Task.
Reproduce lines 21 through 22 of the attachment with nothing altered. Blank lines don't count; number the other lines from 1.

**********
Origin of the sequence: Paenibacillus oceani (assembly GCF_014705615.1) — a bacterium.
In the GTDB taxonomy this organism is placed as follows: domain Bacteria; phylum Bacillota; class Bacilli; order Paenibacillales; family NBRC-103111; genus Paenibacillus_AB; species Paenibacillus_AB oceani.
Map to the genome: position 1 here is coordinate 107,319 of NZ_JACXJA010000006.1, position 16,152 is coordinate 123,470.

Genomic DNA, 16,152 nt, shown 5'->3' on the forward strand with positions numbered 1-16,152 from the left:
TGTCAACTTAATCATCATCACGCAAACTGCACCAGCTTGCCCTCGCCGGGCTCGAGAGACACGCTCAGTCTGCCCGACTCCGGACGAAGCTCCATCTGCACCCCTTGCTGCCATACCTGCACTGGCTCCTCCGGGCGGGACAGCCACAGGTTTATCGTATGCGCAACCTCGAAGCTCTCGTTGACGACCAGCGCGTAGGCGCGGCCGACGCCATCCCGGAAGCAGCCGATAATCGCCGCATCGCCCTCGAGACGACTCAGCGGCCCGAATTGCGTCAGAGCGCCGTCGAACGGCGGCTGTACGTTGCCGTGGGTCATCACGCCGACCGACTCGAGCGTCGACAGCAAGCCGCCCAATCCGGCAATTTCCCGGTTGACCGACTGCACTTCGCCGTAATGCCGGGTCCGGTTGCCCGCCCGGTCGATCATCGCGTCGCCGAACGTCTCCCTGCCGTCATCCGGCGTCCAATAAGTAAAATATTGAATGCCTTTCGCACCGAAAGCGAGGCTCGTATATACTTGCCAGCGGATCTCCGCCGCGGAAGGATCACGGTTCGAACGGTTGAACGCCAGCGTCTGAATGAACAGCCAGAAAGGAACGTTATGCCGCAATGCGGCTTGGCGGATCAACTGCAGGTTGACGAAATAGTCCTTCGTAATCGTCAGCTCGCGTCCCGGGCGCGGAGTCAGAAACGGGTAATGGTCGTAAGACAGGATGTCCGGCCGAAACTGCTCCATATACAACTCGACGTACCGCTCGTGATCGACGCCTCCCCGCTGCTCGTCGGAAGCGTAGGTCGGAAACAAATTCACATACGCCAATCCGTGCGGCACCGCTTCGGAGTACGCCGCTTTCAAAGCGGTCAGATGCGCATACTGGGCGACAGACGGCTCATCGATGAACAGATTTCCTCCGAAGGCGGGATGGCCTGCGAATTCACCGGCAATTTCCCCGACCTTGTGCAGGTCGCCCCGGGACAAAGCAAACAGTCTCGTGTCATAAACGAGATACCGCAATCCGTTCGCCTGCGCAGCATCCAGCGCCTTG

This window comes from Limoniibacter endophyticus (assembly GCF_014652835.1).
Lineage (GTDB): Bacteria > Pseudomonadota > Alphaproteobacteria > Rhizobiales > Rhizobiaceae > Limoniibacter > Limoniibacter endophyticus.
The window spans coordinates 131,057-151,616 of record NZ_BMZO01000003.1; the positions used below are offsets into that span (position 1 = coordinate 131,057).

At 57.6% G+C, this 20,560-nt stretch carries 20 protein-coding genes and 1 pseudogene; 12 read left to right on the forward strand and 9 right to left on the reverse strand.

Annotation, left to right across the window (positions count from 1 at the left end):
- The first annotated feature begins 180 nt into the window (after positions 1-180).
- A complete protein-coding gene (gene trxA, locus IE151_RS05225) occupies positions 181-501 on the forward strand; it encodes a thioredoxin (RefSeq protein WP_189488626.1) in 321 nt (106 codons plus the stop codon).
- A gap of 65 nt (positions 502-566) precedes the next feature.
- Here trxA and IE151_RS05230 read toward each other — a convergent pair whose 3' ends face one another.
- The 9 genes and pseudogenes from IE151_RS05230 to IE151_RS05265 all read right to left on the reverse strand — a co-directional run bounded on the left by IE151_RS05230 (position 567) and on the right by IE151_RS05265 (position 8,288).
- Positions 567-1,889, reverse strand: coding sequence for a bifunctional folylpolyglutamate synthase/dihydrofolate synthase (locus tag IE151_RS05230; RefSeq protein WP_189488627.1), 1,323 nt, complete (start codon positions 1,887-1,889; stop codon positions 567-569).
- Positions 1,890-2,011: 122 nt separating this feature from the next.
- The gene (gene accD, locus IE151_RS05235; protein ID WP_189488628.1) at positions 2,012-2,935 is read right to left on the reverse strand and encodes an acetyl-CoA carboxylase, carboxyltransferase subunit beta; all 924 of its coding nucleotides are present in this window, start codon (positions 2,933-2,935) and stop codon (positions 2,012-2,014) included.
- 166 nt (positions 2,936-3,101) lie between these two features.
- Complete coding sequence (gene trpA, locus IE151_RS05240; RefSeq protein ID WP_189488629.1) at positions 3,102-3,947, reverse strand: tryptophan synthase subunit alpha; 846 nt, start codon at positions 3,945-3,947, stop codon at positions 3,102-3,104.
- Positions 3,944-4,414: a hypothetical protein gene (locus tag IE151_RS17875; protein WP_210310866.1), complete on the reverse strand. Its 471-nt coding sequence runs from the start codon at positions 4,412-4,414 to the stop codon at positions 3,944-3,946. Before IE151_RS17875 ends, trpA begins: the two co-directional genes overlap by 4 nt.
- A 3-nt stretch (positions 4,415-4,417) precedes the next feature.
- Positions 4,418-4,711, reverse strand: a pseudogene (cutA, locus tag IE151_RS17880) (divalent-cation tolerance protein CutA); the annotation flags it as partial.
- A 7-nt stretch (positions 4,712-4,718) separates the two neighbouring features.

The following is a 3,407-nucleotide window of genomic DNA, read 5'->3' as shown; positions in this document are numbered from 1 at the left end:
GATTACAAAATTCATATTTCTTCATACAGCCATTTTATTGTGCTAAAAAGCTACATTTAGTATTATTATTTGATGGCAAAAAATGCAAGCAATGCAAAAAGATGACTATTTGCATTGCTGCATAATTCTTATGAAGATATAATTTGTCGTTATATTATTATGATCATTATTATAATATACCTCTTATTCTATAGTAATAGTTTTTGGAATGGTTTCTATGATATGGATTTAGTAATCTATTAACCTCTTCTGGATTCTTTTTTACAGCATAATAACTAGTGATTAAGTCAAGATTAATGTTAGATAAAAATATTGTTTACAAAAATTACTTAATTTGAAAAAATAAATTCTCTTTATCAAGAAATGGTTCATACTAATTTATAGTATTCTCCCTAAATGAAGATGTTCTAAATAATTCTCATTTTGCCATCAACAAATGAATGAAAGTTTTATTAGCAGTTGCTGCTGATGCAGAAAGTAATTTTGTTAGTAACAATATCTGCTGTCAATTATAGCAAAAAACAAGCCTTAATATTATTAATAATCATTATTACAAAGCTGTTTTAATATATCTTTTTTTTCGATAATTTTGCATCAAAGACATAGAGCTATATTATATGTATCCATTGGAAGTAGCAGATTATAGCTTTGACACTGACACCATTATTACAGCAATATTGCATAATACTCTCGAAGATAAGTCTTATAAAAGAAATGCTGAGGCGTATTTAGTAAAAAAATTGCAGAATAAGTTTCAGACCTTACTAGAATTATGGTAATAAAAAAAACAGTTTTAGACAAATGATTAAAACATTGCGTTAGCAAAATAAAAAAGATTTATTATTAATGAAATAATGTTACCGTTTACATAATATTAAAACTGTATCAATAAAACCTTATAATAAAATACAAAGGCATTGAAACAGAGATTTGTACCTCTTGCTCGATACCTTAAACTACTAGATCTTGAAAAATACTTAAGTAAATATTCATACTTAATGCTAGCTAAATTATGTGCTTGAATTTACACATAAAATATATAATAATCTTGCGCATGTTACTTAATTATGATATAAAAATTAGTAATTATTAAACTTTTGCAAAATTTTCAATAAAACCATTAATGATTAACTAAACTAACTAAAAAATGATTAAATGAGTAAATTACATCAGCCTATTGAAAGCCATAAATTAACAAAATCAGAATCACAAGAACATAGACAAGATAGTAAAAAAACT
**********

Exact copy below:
- Positions 3,944-4,414: a hypothetical protein gene (locus tag IE151_RS17875; protein WP_210310866.1), complete on the reverse strand. Its 471-nt coding sequence runs from the start codon at positions 4,412-4,414 to the stop codon at positions 3,944-3,946. Before IE151_RS17875 ends, trpA begins: the two co-directional genes overlap by 4 nt.
- A 3-nt stretch (positions 4,415-4,417) precedes the next feature.